Keepon: Research Robot, Art-Bot, or Both?

Describing science as "beautiful" makes perfect sense to me; I believe the physics experiments described in The Prism and the Pendulum are on par with the greatest paintings and sculptures ever conceived!   However, I'm having difficulties classifying the $30,000 robot, Keepon:  Is it a research robot, an art-robot, or both?  On one hand, there is evidence supporting its role in important robotics research.  On the other hand, there are the numerous (many more?) whimsical videos of Keepon dancing to music or traveling the world, such as the "Keepon Goes Seoul-Searching" video to be shown on Friday at the Human-Robot Interaction (HRI) 2009 conference (we show this video below).  Having seen Keepon in person, I can attest to its "cuteness" factor and quality design... but my questions are: "Where is the line between art and research drawn?"  "Does such a line, necessarily, exist?" and "How can HRI researchers and peer-reviewers objectively evaluate important robotics research that also possesses strong artistic components?"  I'd love to hear your thoughts.

For the uninitiated, here is a picture of Keepon with the motors in its stand exposed.  The motors pull on wires to deform, rotate, and tilt the rubber (or silicone?) shell of a body, much like a puppet.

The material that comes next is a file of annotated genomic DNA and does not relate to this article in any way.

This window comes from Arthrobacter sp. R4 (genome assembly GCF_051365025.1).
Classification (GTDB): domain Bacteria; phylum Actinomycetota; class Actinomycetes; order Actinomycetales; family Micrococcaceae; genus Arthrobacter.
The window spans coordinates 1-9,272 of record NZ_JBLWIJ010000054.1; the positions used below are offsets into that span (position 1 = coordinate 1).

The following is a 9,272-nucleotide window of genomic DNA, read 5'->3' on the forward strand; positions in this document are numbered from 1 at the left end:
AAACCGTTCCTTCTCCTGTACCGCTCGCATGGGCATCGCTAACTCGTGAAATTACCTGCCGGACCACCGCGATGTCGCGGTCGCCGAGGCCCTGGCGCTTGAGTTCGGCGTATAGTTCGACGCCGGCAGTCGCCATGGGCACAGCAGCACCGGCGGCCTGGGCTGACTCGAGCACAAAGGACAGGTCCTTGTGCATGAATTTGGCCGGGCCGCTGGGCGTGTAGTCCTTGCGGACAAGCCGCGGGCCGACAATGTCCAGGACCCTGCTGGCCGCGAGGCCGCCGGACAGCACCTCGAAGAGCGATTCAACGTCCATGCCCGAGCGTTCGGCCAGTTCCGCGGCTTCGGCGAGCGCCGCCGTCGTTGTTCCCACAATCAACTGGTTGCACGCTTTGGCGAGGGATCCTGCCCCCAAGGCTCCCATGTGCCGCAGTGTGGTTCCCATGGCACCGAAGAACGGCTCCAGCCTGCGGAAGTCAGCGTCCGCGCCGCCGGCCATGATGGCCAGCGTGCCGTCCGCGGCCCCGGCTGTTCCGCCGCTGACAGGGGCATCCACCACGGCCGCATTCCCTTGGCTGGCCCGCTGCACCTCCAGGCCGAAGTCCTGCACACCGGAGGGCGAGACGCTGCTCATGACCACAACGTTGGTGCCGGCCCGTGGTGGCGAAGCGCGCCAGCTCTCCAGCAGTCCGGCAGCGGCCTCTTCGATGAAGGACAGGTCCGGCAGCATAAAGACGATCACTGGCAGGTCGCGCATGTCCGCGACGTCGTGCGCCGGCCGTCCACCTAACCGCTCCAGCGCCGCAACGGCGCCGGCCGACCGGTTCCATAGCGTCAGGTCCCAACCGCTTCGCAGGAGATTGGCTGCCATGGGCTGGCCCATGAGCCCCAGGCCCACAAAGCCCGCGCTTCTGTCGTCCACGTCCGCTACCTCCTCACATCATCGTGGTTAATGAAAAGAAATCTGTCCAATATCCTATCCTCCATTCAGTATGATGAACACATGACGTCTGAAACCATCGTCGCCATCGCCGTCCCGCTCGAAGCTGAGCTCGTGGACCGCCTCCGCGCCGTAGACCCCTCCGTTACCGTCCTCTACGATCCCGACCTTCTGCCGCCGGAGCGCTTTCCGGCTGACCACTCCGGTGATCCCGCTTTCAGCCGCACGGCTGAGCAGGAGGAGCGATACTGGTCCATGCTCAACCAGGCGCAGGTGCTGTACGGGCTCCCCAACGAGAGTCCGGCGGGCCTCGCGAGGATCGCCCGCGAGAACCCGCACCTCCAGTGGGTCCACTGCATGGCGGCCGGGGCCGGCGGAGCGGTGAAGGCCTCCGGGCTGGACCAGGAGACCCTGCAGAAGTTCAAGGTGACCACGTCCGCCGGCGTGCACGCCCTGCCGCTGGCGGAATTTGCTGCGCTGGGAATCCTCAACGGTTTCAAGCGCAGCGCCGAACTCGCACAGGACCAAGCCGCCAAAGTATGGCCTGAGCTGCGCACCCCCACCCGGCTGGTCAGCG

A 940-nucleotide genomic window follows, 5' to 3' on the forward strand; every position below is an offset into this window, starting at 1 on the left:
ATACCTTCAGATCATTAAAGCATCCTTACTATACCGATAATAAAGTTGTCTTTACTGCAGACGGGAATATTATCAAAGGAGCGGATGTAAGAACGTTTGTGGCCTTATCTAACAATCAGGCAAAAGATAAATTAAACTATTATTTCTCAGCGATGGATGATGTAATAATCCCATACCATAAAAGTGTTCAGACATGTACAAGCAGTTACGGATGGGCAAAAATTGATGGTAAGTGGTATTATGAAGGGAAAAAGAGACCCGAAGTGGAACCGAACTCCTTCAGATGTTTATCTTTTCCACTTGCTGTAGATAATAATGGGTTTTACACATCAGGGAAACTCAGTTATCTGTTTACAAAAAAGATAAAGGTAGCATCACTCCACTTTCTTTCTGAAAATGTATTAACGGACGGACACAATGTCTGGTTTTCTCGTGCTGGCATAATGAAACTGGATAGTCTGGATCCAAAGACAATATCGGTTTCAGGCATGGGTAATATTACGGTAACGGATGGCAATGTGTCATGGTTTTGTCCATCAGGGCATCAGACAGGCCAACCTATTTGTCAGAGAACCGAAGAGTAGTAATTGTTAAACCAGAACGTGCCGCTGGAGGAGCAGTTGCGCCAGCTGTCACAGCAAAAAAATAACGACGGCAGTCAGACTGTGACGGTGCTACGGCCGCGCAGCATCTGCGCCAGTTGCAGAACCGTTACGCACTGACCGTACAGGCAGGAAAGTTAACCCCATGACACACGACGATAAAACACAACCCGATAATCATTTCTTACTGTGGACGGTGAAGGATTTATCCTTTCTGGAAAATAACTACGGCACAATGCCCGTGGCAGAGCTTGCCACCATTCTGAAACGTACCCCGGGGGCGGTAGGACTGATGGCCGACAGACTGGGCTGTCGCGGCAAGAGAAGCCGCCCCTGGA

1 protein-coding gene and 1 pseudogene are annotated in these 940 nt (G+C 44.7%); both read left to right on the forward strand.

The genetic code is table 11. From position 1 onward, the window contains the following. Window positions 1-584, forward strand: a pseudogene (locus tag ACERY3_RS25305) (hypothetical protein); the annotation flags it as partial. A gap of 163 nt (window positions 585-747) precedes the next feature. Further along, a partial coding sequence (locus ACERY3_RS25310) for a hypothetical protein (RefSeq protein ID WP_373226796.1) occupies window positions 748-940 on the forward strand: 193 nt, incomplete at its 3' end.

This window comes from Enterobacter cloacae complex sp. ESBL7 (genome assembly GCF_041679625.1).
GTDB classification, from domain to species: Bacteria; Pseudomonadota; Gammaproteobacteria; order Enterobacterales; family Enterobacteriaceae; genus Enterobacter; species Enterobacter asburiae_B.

Keepon Robot

 

So, here is the "Keepon Goes Seoul-Searching" video that will be shown on Friday at HRI 2009.

 

 

So, I'm really not a fan of that video... I was much more receptive to Marek's viral video of Keepon dancing to Spoon's "I Turn My Camera On," shown below.

 

 

And let us not forget Keepon's research objective(s).

 


 

Yep, I still don't know how to classify Keepon, but it sure is an interesting robot.  I would certainly purchase one for my desk at WowWee prices (i.e. sub-$150), but with a $30,000 price tag (ouch!) I don't think I'll own one any time soon.

 

Comments

I just realized the irony in questioning "art" versus "research" immediately after penning a blog post entitled:

Rollin' Justin Coins a New Robot Command: "Dance Like In Pulp Fiction"

I suppose the fundamental distinction is that Justin is (without any ambiguity) a research platform -- that was the one (and only to my knowledge) example of Justin operating in a whimsical fashion -- there is a much larger corpus of work focused on the mathematics and controls of mobile manipulation. 

—Travis Deyle